October 15, 1850 -- to B.F. Westcott -- On Evolution

" . . . I do not see why the inconceivableness of a beginning is any argument against any theory of development. The contrary theory is simply a harsh and contradictory attempt to conceive a beginning. That we are in doubt about the early history of organic life arises not from an impotence of conception, but from the mere fact that we were not there to see what, if it were taking place now, we certainly could see. The beginning of an individual is precisely as inconceivable as the beginning of a species...It certainly startles me to find you saying that you have seen no facts which support such as view as Darwin's...But it seems to me the most probable manner of development, and the reflexions suggested by his book drove me to the conclusion that some kind of development must be supposed." (61)

April 19, 1853 -- to Rev. John Ellerton -- On Bible Revision

"One result of our talk I may as well tell you. He (Westcott) and I are going to edit a Greek text of the New Testament some two or three years hence, if possible. Lachmann and Tischendorf will supply rich materials, but not nearly enough; and we hope to do a good deal with Oriental versions. Our object is to supply clergymen generally, schools, etc., with a portable Greek text which shall not be disfigured with Byzantine corruptions." (62)

October 21, 1858 -- to Rev. Dr. Rowland Williams -- On the Authority of Scripture

"Further I agree with them [authors of Essays and Reviews] in condemning many leading specific doctrines of the popular theology. . . The positive doctrines even of the Evangelicals seem to me perverted rather than untrue. There are, I fear still more serious differences between us on the subject of authority and especially the authority of the Bible . . . If this primary objection were removed, and I could feel our differences to be only of degree, I should still hesitate to take part in the proposed scheme. It is surely likely to bring on a crisis; and that I cannot think desirable on any account. The errors and prejudices, which we agree in wishing to remove, can surely be more wholesomely and also more effectually reached by individual efforts of an indirect kind than by combined open assault. At present very many orthodox but rational men are being unawares acted upon by influences which will assuredly bear good fruit in due time if is allowed to go on quietly; but I fear that a premature crisis would frighten back many into the merest traditionalism." (63)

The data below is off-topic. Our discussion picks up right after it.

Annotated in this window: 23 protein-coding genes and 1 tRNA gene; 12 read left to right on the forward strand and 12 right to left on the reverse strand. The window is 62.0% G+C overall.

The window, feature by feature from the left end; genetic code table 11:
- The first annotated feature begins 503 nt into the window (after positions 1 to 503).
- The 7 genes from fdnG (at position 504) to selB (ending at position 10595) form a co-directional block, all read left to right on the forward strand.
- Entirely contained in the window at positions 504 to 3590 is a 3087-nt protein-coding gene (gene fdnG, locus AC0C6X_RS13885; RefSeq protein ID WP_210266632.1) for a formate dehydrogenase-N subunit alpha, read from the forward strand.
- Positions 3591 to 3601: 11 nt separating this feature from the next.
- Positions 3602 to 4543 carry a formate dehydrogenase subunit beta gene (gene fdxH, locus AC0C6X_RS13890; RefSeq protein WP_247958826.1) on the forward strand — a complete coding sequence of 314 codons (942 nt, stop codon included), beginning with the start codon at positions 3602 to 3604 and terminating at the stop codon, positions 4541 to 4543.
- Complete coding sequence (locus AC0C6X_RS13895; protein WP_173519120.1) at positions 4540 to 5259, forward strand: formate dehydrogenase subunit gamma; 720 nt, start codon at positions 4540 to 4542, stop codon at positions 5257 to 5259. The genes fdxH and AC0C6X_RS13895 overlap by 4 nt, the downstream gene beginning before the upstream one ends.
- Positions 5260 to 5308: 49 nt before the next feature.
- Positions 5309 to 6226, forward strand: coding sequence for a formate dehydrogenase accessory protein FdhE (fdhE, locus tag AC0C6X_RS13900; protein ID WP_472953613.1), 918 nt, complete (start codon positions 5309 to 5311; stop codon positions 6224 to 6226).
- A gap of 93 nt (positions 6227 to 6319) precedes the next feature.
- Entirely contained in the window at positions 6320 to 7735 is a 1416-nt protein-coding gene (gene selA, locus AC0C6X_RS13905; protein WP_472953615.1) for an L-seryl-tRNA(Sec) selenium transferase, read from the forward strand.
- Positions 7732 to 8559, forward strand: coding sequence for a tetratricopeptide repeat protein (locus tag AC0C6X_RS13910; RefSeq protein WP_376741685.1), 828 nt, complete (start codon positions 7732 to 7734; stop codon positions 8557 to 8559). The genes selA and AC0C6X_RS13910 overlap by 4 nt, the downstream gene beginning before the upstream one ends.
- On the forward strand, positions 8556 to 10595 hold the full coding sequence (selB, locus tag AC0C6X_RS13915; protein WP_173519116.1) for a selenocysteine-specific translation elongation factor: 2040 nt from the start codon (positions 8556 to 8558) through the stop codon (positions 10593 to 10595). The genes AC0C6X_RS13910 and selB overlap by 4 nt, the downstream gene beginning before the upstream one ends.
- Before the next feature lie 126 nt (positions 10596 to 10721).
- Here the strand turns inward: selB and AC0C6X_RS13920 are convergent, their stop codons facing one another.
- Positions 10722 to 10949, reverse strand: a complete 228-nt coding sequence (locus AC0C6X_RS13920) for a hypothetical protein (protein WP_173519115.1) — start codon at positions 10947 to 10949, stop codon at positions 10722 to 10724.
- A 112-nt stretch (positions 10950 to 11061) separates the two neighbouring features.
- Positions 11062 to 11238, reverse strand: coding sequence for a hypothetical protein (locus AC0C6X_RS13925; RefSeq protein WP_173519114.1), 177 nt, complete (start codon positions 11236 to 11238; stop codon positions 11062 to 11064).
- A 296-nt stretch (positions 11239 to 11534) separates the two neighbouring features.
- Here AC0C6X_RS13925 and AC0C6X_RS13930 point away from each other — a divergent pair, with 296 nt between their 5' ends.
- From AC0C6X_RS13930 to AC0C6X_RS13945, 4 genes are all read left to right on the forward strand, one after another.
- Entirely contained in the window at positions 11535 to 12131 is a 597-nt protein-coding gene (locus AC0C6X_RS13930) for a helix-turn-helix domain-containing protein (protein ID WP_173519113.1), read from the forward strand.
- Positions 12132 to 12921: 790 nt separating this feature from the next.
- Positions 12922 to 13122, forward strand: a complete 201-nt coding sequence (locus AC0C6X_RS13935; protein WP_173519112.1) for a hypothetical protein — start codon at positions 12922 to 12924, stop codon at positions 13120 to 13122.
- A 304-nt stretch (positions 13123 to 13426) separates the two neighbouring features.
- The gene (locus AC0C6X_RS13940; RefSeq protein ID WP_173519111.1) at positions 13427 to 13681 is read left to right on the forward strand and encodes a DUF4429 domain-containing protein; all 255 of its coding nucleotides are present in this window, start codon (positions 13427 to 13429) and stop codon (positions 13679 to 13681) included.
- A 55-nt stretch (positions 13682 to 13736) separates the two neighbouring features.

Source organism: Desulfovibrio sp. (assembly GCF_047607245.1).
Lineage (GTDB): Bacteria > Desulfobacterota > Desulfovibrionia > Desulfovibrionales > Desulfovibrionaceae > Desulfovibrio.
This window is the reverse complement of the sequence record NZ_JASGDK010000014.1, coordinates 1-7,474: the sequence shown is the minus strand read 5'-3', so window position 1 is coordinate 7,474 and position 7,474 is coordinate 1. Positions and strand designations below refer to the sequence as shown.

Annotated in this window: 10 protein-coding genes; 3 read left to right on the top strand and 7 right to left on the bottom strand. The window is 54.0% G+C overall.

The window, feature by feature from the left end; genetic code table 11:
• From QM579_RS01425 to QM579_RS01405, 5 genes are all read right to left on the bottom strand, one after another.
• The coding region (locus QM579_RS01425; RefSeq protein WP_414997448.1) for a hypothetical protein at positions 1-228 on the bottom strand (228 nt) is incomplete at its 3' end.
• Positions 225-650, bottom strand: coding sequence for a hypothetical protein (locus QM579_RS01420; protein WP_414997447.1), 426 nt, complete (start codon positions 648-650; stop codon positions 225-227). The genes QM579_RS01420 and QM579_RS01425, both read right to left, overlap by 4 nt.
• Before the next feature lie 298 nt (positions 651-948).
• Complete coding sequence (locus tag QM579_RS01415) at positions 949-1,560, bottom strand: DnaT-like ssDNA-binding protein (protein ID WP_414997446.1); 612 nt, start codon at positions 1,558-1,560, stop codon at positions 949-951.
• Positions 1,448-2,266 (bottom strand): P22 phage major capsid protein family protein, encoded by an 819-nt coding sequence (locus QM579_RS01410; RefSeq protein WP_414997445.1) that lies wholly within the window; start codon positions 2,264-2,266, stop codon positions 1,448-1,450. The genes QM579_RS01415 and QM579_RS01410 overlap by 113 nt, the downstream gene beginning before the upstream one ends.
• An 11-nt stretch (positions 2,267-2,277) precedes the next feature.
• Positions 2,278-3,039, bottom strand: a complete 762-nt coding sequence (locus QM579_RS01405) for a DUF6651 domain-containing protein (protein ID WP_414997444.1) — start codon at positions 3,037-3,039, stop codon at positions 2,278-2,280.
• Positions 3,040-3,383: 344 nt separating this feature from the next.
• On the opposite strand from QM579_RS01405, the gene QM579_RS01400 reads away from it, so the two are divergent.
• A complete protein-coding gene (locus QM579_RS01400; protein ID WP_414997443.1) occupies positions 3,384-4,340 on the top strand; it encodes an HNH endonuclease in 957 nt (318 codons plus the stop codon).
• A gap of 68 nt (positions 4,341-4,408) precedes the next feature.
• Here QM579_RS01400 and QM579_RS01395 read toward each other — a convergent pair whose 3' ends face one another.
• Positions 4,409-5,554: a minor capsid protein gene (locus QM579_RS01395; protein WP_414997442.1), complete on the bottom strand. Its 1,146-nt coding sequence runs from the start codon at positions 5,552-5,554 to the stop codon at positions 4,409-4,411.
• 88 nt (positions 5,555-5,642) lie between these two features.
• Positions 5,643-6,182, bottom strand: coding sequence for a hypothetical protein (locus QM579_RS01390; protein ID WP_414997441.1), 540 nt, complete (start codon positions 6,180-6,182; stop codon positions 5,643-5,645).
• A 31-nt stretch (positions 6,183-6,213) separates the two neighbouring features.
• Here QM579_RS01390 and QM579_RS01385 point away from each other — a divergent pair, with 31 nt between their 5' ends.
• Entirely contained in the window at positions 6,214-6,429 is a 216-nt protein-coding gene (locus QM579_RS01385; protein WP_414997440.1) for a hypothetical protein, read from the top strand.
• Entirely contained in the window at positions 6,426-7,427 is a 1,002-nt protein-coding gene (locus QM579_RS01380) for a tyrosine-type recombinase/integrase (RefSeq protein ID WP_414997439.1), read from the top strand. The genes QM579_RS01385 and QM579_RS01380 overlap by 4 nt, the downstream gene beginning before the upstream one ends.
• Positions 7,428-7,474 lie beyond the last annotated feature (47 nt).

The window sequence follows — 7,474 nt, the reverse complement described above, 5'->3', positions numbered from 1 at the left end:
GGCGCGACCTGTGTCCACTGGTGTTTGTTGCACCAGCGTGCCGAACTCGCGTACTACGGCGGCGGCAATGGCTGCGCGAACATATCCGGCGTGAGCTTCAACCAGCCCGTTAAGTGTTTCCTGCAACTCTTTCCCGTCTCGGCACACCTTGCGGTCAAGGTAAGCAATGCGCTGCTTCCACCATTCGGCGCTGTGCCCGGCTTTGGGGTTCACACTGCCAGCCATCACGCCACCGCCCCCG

April 3, 1860 -- to Rev. John Ellerton -- On Evolution

"But the book which has most engaged me is Darwin. Whatever may be thought of it, it is a book that one is proud to be contemporary with. I must work out and examine the argument more in detail, but at present my feeling is strong that the theory is unanswerable. If so, it opens up a new period in -- I know not what not." (64)

May 2, 1860 -- to B.F. Westcott -- On the Inerrancy of Scripture

"But I am not able to go as far as you in asserting the infallibility of a canonical writing. I may see a certain fitness and probability in such a view, but I cannot set up an a priori assumption against the (supposed) results of criticism." (65)

August 14, 1860 -- to B.F. Westcott -- On the Divinity of Man

"It is of course true that we can only know God through human forms, but then I think the whole Bible echoes the language of Genesis 1:27 and so assures us that human forms are divine forms." (66)

August 16, 1860 -- to B.F. Westcott -- On Substitutionary Atonement

"Perhaps we may be too hasty in assuming an absolute necessity of absolutely proportional suffering. I confess I have no repugnance to the primitive doctrine of a ransom paid to Satan though neither am I prepared to give full assent to it. But I can see no other possible form in which the doctrine of a ransom is at all tenable; anything is better than the notion of a ransom paid to the Father." (67)

October 15, 1860 -- to B.F. Westcott -- On Substitutionary Atonement

"I entirely agree--correcting one word--with what you there say on the Atonement, having for many years believed that 'the absolute union of the Christian (or rather, of man) with Christ Himself' is the spiritual truth of which the popular doctrine of substitution is an immoral and material counterfeit. But I doubt whether that answers the question as to the nature of the satisfaction. Certainly nothing can be more unscriptural than the modern limiting of Christ's bearing our sins and sufferings to His death; but indeed that is only one aspect of an almost universal heresy." (68)

April 12, 1861 -- to B.F. Westcott -- On Heresy